University of Minnesota

Kahina Boukherroub

Ghanem, Kahina

I enjoy teaching a variety of audiences, from undergraduate students to poultry producers. I use a science-based approach to deliver the content of my courses and enhance student engagement and learning.

My research uses whole animal, cellular, and molecular biology techniques to understand the mechanisms that drive the reproductive function of poultry species.

My background training is in biomedical and integrative Physiology. I have over 9 years of experience studying the mechanisms of ovarian follicle development in chicken and turkey hens. Since joining the Department of Animal Science at the University of Minnesota I have developed an interest in investigating the mechanisms of sperm storage and fertility in turkey hens.

Dr. Kahina Boukherroub is an Assistant Professor in the Department of Animal Science at the University of Minnesota. For more information, please visit Dr. Boukherroub's EXPERTS@MINNESOTA page.

Carol Cardona

Cardona, Carol

Dr. Carol Cardona is the Pomeroy Chair in Avian Health for the College of Veterinary Medicine. 

In addition to her expertise in avian influenza, Dr. Cardona is interested in zoonoses (infectious diseases that are transmitted between animals and humans) and the role that poultry play in human health and well being, especially in developing countries. She also serves as co-director/co-principal investigator of the Minnesota Center of Excellence for Influenza Research and Surveillance at the University.

As the Pomeroy Chair, Dr. Cardona collaborates with practitioners in Minnesota’s poultry industry, other scientists and veterinarians, and the Minnesota Board of Animal Health. Through this outreach work and the partnerships that result from it, she is able to advance strategic approaches to animal health and well-being that would be beyond the reach of an individual researcher.

Dr. Cardona has thus identified three critical large-scale issues—gut health, respiratory health, and animal welfare—for the Pomeroy Chair to focus on with its partners, and projects for each of these issues currently are underway.

Erin Cortus

Cortus, Erin

"My mission is to work with producers and communities to understand and continually improve the quality and productivity of livestock environments."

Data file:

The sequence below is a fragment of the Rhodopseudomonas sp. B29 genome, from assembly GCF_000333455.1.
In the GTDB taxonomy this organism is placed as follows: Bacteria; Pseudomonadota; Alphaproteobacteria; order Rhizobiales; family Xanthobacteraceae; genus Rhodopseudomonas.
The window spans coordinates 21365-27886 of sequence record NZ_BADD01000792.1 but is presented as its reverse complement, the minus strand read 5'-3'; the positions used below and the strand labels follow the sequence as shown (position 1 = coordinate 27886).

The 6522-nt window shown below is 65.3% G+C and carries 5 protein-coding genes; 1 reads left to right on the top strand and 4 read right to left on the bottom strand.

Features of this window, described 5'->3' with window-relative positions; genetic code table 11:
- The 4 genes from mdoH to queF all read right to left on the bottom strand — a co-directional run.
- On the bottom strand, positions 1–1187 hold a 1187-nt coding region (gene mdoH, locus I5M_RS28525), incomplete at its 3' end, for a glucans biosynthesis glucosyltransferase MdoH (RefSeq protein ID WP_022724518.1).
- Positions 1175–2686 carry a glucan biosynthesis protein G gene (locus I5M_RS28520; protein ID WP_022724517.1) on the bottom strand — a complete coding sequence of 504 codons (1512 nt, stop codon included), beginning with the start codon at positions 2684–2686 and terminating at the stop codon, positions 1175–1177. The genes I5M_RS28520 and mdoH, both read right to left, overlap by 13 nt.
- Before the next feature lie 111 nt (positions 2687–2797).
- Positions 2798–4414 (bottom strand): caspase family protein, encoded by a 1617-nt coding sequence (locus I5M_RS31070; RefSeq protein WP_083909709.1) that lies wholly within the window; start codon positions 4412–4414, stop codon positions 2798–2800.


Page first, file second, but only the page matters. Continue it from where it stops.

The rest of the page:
Research or Education Focal Points - Past and ongoing projects consider the environmental influences and effects of livestock and poultry production. Dr. Cortus has extensive experience measuring the air quality impacts of different management practices in swine, poultry, dairy and beef cattle barns, in addition to ventilation management. Recent research and extension projects focus on biosecurity education and processes. Dr. Cortus is part of two national teams integrating systems thinking and transdisciplinary science into graduate level education - and these concepts have weaved their way into her research and Extension programming.

Work Tied to Poultry Problems - Dr. Cortus provides engineering expertise for poultry and other livestock systems - recognizing the differences and similarities across systems. Dr. Cortus focuses on helping a system provide a comfortable and biosecure environment for growth, to work hand-in-hand with nutrition, health and genetics.

Deb Freedman

Freedman, Deb

Dr. Freedman works with the University of Minnesota researchers and scholars, government, food industry professionals, public school teachers, and other emergency responders to develop teaching materials, certificate programs, courses, and training guides. 



Dawn Foster-Hartnett

Foster-Hartnett, Dawn

“In my role as a science educator, I look for ways to kindle curiosity and wonder, ultimately empowering students to apply their knowledge in real life situations.”

I have over 20 years’ experience in microbiology and genomics research, writing and teaching undergraduate and graduate classes.  My research and teaching focus on collaborative learning in face-to-face and online learning environments. My mission includes making high-quality education accessible to as many students as possible.

 I am passionate about creating student-centered learning experiences that help students reach their professional goals.

Tim Johnson

Johnson, Tim

"I am passionate about strengthening the rural workforce and providing flexible and cost-effective opportunities for underserved populations in the rural United States."

I have spent 15 years studying bacterial pathogens of poultry, including E. coli and Salmonella. I have also extensively studied the developing poultry microbiome, and identifying ways to positively impact it through probiotics and other alternative products. My work translates to applied genomics-based solutions and tools for producers to choose the correct probiotics and vaccines for their production environments.